No-one knows anything about The Doll, who brought her in, and why. My guess is she was a discarded present in a Secret Santa. She’s been here as long as me, which is a complete coincidence, of course.
The Doll hasn’t got a name. She’s been called a lot of things over the years – The Thing, No Face, Heidi Horror, Nurse Hellenback and so on. Maybe a real name would bring some responsibility, an admission of ownership, but then again, maybe it would break the terms of a fiendish contract and invoke a deeper horror. I just don’t know. It’s probably not worth the risk.
It’s hard to communicate just how hideous The Doll is. She’s a cloth nurse about so-high; black curly hair spilling from under an old time nurse’s cap; a ridiculous, ruched gingham skirt with a little white pinny; stockinged legs and strap sandals. Her face is as nub and blank as a hangman’s thumb, with two pinpoint black eyes and no other features. She’s exactly the kind of nurse you’d find sitting on your bed when you open your eyes from a fever – so you’d pull out your IV lines, rush across the ward and throw yourself headfirst through the window. (Later on The Doll would be sitting back of the Coroner’s Court, listening to the verdict – Whilst the balance of his mind was disturbed… Waiting to be picked up. Look at this cute little thing? Let’s take it to the ward…)
And if all that wasn’t bad enough, The Doll is fucking musical.
Someone has vainly and urgently tried to end the horror of this particularly demonic aspect by snapping off the key, but somehow she carries on. A spindly, spiderly, trinketty blinketty little tune, the sound a glass spider would make scuttling across the floor of a morgue. The distorted tune you’d hear playing out of an Ice Cream van as it drove through Hell, a bloody knife instead of a cornet rotating on the roof. The Doll in the driving seat, staring straight ahead. No, no, no.
So The Doll is the de facto, Aeternus Malus office mascot, not because she’s loved, but because no-one’s brave enough to chuck her out. There have been attempts to lose her, of course. She was put into Alan’s bag when he left the office on a week’s annual leave (he brought her back). She was stuffed in a box when the office temporarily relocated down the hill (she walked back). She’s been shoved in every cupboard, cabinet, drawer and desk you can imagine, but somehow she manages to resurface, struggling up to some prominent spot – by moonlight – ready to shake her head from side to side when you catch her eye next morning. Did you think it would be that easy? Oh no, no, no.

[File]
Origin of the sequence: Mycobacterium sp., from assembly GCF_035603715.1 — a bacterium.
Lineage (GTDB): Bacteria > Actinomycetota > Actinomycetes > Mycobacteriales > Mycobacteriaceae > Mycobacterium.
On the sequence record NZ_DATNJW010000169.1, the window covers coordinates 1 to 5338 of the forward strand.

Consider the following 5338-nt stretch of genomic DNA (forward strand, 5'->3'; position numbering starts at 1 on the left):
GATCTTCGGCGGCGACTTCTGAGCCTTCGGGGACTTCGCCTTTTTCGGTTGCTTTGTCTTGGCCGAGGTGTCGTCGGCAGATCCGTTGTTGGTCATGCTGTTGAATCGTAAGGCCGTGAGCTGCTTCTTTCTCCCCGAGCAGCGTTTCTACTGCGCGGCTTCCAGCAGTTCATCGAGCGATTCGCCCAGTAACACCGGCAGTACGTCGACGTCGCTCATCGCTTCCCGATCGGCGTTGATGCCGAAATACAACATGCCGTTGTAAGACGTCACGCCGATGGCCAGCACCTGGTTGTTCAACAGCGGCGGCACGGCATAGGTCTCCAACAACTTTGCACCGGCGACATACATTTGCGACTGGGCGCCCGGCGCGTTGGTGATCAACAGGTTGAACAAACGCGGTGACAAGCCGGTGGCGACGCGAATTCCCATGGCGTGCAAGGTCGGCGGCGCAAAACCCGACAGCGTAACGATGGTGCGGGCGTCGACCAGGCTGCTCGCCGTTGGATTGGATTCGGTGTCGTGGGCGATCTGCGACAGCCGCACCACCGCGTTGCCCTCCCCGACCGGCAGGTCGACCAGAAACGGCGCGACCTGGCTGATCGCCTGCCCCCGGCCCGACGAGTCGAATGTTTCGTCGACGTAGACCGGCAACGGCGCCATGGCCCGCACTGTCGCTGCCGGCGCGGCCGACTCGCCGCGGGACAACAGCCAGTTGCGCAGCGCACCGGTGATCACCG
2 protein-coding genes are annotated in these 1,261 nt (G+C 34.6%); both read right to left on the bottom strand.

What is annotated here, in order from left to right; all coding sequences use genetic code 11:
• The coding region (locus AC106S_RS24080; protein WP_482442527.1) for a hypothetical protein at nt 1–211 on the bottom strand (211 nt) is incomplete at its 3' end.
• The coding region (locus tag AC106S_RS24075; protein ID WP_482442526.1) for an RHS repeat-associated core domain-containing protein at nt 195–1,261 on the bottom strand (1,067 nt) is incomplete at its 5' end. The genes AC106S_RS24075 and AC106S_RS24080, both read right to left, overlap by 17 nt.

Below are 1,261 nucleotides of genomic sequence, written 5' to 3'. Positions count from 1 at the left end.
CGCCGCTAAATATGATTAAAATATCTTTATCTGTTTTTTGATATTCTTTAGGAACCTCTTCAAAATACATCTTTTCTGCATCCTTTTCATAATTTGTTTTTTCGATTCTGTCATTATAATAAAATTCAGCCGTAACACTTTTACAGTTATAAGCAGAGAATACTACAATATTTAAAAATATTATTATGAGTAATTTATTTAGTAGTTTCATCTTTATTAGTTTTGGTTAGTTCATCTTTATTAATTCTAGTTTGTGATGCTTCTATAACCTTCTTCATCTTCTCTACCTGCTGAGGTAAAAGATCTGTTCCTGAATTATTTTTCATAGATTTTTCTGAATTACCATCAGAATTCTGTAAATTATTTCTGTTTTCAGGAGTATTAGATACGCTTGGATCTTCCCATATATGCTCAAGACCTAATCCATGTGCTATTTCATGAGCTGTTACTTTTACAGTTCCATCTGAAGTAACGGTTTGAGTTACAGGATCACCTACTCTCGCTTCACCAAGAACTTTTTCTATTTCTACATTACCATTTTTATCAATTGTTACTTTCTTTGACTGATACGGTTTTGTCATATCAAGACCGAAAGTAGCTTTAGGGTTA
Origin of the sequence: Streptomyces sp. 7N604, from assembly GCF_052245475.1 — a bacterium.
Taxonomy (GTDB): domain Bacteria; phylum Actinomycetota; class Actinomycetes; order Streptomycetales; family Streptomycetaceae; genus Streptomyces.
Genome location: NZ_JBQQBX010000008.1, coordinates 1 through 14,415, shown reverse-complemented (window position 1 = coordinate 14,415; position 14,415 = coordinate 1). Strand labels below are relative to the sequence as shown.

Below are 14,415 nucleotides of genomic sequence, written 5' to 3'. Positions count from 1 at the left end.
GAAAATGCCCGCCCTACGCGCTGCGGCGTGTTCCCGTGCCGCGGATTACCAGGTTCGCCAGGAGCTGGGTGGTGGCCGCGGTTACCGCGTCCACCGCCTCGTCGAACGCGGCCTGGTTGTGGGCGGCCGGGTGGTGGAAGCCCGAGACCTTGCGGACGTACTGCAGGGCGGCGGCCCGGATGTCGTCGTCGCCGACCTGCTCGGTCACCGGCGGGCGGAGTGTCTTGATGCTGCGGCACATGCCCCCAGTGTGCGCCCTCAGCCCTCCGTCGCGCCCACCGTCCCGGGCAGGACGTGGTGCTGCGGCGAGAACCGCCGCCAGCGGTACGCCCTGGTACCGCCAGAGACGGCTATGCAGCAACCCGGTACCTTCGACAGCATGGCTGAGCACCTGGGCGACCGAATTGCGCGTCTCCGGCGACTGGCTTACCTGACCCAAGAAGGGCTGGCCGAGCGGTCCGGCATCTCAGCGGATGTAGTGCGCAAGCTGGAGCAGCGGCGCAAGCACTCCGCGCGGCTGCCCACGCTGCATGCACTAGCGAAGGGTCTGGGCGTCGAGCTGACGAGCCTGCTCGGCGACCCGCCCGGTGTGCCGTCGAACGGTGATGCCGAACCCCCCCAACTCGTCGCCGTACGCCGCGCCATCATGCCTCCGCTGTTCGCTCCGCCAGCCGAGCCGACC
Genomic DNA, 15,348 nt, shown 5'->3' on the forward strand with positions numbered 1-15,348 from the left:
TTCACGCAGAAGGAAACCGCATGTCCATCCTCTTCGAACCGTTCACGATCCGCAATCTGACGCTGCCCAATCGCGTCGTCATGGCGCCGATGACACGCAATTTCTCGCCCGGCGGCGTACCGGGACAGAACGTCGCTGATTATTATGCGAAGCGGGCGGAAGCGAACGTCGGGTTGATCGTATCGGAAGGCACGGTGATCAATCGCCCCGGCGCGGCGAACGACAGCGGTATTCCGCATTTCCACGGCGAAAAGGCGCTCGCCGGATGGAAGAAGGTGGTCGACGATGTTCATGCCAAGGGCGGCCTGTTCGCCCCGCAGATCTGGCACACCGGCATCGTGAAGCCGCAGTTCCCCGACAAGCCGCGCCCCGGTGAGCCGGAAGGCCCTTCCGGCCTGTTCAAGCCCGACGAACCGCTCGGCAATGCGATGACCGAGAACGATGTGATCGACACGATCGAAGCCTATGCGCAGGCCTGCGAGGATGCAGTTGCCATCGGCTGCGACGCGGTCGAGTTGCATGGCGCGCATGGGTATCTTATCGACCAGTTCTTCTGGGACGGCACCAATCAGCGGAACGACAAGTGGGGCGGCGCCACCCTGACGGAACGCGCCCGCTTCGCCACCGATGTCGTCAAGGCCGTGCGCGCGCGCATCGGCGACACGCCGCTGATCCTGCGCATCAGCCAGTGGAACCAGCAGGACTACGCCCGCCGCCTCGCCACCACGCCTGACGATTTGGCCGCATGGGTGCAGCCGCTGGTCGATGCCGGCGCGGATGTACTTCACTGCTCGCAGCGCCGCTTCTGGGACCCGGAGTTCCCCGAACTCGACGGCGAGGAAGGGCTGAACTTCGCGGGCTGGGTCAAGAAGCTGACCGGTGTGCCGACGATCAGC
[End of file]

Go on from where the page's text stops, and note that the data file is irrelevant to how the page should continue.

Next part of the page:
What makes the whole thing worse is that we work in the converted ward of an old hospital. The Doll seems right at home here, spiritually at least. It’s all too easy to imagine her stitching herself into existence from the rotten bedding of some dreadful death here sometime around The Great War. An act of bloody revenge distilled into a stuffed toy.
For a time we tried to make her part of the team. We sat her on one of the monitors on the Coordinator’s desk, included her in conversations, passed her crumbs of biscuit. It didn’t work. She’s too ruthlessly focused on the job in hand (one thing you have to admit about demonic possessions – they’ve got great energy and a formidable work ethic).
You can’t ignore her. It’s like those innocent bathroom mirrors in spooky films, where you know you shouldn’t look but you do anyway, and something runs past in the background, and the jolt from the soundtrack is like being stabbed through the heart with a toothbrush.
There’s an aura about The Doll, too, something that goes deeper than the look. It’s like a phantom pheromone, a poisonous perfume. If I could bottle it I’d call it Miasma (her picture on the front, posing on a skull). Top-notes of Spite, Fright & Primal Fear, rounded on a base of Palpitations & Flop Sweat.
I think I made her worse by standing her on her head in a desk tidy for a while. I thought it would dilute her power. It didn’t. It made it worse. She has a new focus, which is me.
My only hope is The Rumour.
They’re thinking of tearing the old hospital down. They’ve been talking about it for years, but still, miracles sometimes happen.
The trouble is, I can imagine how it would go. The contractors walking on the site, hard hats, fluorescent jackets, rolls of plans under their arms, mugs of tea (obviously I’ve got no idea how these things work). Walking into the empty ward. One of them sees The Doll lying amongst the dead flies on the window ledge.
‘Hey! Look at this!’ he laughs.
Picks it up.
The Doll stares at him.
When he opens his eyes again, he’s sitting at the wheel of a digger. He’s an architect. He doesn’t drive diggers. It doesn’t matter. The Doll is on the dashboard. He turns the engine over, and with a strangely blank expression, advances, slowly lowering the bucket…